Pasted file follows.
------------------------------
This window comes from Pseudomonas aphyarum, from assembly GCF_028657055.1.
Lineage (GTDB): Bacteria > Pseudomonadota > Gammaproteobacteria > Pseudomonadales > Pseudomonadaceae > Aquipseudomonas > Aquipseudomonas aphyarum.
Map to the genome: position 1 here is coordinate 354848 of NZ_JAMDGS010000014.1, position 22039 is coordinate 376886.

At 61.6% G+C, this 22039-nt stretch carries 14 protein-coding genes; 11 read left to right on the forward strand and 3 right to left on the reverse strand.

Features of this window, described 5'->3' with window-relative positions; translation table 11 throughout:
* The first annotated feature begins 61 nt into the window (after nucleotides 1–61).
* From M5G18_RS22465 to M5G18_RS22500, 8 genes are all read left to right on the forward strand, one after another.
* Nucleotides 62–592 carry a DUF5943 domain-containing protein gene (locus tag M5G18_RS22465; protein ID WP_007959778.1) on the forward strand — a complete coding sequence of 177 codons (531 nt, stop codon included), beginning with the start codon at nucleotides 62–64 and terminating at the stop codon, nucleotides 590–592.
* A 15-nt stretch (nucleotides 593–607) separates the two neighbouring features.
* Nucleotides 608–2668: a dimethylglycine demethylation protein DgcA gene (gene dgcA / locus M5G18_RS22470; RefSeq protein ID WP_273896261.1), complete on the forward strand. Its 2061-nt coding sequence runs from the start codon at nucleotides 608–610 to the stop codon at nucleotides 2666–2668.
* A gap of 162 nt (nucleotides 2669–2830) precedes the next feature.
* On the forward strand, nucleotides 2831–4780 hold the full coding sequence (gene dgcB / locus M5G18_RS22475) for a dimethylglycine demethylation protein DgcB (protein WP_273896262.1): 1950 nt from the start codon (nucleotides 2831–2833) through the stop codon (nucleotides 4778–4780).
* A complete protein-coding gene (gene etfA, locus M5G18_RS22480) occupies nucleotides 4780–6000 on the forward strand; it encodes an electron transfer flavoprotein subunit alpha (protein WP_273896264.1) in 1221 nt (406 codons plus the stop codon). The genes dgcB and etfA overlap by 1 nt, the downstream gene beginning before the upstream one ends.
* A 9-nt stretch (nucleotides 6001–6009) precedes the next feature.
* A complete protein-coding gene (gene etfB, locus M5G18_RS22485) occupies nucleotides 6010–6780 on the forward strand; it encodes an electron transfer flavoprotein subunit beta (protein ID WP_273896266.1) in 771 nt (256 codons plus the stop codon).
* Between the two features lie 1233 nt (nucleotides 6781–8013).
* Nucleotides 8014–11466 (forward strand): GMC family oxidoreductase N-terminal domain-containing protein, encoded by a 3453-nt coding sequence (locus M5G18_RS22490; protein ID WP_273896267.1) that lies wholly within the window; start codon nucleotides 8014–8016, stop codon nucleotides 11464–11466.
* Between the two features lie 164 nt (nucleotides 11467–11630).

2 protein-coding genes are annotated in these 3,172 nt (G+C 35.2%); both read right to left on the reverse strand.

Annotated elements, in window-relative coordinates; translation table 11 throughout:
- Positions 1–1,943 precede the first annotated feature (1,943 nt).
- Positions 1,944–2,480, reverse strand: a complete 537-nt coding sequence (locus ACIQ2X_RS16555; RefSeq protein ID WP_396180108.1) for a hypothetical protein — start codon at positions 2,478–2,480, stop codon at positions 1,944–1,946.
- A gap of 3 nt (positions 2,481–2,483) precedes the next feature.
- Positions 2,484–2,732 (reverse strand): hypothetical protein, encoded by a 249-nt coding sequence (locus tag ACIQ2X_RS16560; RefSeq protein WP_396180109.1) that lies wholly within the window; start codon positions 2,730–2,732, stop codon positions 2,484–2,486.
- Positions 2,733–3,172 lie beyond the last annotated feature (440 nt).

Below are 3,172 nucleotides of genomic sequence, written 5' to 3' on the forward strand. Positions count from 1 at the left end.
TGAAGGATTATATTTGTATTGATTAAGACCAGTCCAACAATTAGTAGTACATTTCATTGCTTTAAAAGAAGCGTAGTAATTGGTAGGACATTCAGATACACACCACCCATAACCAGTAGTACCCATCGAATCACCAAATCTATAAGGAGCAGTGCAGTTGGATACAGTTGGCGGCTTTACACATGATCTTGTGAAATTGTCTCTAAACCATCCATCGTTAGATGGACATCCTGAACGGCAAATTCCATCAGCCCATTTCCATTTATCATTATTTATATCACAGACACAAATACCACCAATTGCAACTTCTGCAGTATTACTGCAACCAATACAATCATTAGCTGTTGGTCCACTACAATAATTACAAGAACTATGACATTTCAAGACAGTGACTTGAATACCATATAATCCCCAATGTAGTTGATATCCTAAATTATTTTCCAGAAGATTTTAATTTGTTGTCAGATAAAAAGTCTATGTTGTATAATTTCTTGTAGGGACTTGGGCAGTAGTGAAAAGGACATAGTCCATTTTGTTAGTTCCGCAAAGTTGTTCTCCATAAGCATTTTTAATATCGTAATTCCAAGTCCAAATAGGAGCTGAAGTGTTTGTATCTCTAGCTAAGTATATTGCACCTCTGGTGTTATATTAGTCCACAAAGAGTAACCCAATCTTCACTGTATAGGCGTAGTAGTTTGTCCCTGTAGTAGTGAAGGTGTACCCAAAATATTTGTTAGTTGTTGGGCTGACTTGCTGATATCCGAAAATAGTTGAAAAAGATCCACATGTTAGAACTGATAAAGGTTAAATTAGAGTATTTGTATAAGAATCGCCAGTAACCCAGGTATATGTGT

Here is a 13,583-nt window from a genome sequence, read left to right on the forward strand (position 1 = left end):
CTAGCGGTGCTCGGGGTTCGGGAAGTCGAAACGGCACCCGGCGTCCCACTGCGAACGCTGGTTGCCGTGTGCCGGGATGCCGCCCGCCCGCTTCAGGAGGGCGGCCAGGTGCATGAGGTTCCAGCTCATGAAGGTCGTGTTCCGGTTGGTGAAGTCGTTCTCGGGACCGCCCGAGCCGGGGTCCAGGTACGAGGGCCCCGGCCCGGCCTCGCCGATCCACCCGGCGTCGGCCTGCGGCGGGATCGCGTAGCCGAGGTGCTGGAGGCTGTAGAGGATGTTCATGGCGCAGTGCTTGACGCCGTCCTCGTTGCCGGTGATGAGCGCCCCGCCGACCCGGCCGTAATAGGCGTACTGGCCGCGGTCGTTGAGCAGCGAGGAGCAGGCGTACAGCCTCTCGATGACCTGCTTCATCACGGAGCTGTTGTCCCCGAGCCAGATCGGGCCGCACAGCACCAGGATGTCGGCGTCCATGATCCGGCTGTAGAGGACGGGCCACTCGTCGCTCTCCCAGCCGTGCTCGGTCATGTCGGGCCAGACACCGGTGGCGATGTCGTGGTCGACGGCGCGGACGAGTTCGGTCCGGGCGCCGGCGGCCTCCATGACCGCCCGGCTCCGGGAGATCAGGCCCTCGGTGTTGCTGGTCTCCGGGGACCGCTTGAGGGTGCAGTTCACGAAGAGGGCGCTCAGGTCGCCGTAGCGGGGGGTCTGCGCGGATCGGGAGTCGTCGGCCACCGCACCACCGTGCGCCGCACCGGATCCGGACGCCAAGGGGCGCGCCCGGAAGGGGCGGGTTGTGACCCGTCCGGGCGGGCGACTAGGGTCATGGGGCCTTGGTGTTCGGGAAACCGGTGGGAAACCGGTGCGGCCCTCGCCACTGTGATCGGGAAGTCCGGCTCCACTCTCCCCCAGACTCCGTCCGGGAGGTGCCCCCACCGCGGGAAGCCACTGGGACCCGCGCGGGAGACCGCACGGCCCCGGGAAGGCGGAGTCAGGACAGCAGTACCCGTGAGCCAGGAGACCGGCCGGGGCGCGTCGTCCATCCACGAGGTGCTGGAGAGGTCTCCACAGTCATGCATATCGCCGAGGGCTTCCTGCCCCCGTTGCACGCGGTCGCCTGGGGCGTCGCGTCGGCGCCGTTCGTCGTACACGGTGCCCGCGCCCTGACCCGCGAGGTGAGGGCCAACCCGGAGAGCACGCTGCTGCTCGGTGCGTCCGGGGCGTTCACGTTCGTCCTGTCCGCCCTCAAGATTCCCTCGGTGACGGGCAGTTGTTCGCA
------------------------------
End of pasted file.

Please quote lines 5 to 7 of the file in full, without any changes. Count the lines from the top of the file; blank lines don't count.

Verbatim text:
Features of this window, described 5'->3' with window-relative positions; translation table 11 throughout:
* The first annotated feature begins 61 nt into the window (after nucleotides 1–61).
* From M5G18_RS22465 to M5G18_RS22500, 8 genes are all read left to right on the forward strand, one after another.